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Hurricane Idalia Just Misses Tallahassee, Hits East of Tallahassee and Coastline Instead

Hurricane Idalia Leaves a Trail of Destruction

With the promise of destruction, hurricane Idalia arrived on the Gulf Coast on Wednesday, Aug. 20 as a Category 3 hurricane. As the hurricane intensified, it temporarily became a Category 4 storm but hit the Big Bend area with a high of winds at 125 miles per hour. However, Idalia shifted east at the last moment and its strength didn’t last long as it came to Tallahassee and South Georgia, leaving little damage and becoming a tropical storm by late Wednesday.

The most damage people in Tallahassee faced was fallen trees, loss of power and debris.

I cleaned up my yard by picking up large sticks, cutting up fallen limbs and mowing the yard,” junior Collins Barton said. “Not a lot of cleaning up but a few solid hours of it.”

Most of the places affected by Idalia are sentimental to Maclay family’s, so the impact on them was hard to digest.

“I was very blessed to say that my house was not heavily impacted by the hurricane,” Barton said. “I know MacRae’s, a local hotel, in Homosassa, Florida was heavily impacted with flooding, wind damage and black river mud in the building. I grew up going there and it is sad that the building and town have major damage from the hurricane. It is crazy to see people swimming out of their windows or people wakeboarding behind a pick up truck on a street

School was canceled on Wednesday and Thursday, and most people used Tuesday afternoon and evening to prepare for Wednesday’s aftermath. 

My beach house is at Alligator Point,” senior Peyton Paske said. “Our house sustained minor damage to the roof and some water damage from the rainfall and storm surge. We prepared by getting all the electronics upstairs and safe from the rising water.”

Some Maclay families even traveled to other parts of Florida that were hit harder. For example, in Perry, Florida, buildings have been destroyed, power lines have fallen, signs on buildings have been knocked off and there’s debris everywhere.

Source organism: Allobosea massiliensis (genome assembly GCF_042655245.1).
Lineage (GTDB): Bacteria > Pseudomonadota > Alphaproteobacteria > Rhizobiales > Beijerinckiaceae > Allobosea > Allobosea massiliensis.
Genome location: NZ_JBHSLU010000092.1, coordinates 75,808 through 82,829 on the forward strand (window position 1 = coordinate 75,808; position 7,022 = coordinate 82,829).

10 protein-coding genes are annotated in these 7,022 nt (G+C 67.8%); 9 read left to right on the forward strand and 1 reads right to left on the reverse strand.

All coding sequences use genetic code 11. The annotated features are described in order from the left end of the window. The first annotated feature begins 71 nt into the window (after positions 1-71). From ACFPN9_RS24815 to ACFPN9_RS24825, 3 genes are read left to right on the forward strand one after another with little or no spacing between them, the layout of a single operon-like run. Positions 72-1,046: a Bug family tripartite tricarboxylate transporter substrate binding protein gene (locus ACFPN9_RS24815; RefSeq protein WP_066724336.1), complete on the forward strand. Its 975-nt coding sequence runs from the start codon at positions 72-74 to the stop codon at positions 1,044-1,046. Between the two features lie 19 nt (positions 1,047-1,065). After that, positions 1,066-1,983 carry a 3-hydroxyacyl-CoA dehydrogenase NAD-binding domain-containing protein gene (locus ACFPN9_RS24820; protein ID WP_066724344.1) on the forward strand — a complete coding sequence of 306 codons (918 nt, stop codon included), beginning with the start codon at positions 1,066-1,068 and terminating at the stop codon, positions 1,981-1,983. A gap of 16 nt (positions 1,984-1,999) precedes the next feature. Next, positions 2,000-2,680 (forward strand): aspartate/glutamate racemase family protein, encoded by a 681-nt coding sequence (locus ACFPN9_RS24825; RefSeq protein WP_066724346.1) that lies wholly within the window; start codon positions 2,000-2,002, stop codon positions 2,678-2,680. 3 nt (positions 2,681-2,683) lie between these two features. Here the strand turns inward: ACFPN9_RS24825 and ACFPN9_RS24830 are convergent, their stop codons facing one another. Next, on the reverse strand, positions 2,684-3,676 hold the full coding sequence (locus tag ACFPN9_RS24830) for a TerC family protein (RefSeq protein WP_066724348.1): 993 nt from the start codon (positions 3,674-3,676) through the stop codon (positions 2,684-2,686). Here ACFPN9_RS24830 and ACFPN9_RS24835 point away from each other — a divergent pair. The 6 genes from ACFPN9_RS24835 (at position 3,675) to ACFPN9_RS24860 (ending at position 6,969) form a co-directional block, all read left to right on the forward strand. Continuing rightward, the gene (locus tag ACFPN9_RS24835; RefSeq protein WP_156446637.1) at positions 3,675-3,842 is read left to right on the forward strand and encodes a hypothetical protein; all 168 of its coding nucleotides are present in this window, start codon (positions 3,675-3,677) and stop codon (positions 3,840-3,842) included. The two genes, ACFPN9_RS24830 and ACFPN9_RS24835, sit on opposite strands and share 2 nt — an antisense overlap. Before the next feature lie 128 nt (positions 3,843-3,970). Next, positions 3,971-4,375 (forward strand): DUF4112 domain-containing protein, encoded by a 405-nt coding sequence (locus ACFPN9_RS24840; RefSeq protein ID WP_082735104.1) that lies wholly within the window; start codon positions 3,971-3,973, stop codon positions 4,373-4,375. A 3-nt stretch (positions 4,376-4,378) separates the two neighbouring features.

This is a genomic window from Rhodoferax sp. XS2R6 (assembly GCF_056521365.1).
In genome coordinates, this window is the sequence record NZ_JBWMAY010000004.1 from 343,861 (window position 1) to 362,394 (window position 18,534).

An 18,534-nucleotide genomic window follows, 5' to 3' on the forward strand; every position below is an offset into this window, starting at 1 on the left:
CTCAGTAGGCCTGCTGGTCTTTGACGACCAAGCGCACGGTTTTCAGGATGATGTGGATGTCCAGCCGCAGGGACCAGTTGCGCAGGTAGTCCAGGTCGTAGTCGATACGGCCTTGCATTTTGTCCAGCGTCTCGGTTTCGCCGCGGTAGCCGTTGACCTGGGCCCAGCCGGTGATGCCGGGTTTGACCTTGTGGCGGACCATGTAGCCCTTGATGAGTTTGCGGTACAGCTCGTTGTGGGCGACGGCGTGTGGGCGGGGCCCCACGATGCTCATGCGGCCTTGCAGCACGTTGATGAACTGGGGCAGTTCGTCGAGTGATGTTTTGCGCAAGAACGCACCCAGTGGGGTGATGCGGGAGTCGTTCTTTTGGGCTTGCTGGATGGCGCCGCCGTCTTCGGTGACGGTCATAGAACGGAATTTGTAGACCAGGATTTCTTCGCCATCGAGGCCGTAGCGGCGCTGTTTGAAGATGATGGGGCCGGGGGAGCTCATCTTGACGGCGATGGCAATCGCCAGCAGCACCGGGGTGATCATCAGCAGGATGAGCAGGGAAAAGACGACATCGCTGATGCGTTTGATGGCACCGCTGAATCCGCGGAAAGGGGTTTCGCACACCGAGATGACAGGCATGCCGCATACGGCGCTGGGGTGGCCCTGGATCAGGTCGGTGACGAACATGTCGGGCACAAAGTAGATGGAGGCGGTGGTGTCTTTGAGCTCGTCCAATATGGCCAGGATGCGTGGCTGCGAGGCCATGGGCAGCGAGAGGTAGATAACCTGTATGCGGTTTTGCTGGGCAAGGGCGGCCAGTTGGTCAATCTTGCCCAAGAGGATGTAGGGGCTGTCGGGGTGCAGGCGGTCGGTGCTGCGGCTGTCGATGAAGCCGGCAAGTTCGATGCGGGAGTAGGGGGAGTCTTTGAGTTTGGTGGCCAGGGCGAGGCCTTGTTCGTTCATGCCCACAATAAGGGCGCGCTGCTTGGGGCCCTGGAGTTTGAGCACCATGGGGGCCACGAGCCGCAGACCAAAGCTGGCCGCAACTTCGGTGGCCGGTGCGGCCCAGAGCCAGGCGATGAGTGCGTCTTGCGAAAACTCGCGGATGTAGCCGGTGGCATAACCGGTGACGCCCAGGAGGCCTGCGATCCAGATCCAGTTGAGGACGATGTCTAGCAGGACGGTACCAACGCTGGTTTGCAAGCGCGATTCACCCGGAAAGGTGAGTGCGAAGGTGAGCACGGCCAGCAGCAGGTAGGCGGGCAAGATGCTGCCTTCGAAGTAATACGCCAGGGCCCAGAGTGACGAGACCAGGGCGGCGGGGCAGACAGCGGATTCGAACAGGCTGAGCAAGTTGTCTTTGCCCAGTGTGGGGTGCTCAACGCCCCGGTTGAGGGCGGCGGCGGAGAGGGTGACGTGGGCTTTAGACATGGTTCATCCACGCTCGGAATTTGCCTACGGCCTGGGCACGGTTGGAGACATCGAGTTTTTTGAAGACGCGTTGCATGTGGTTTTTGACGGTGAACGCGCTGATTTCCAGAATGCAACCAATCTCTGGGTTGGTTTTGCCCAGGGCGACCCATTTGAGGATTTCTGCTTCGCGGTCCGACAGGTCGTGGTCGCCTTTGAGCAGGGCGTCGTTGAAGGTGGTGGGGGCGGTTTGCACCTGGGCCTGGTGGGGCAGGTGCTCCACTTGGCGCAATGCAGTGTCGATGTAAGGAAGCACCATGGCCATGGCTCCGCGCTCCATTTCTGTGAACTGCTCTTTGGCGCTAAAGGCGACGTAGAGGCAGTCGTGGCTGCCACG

My family has been affected by down trees like the majority of the community,” cheer coach Erika Snow said. “They have no electricity, they are not working and the kids do not have school. The entire community is devastated. I am grateful for the fact that Tallahassee did not have this type of damage. However, my heart is so heavy for my hometown. It is just as hard for me to see so many people I love and have grown up with, in survival mode.”

As people take in the aftermath of the hurricane, they look for ways to help beyond picking up debris.

“The day of the storm we went down and helped them cut their way out of their property,” Snow said. “The amount of trees that were down everywhere had many people trapped. Beyond that, Coach Cauley and myself have decided we can help. We have already started organizing an effort to collect items to distribute in Taylor County.”

As people help their friends and families get back on their feet, the community remains grateful that they didn’t get the worst of the hurricane.

I am very grateful that Tallahassee did not get the brunt of the storm yet my heart goes out to those who were hit directly,” Barton said. “I have been to many of the places that have been hit like Perry, Homosassa and Crystal River. It will take time but I know they have the strength and resilience to cleanup. Those who live there will build back stronger. I am glad that there weren’t any deaths from the storm since you can rebuild your house but you can’t rebuild someone’s life.”

For more information on how to help with clean up efforts and providing supplies, contact Backpack Buddies TLH through their instagram and website


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Andy Poll

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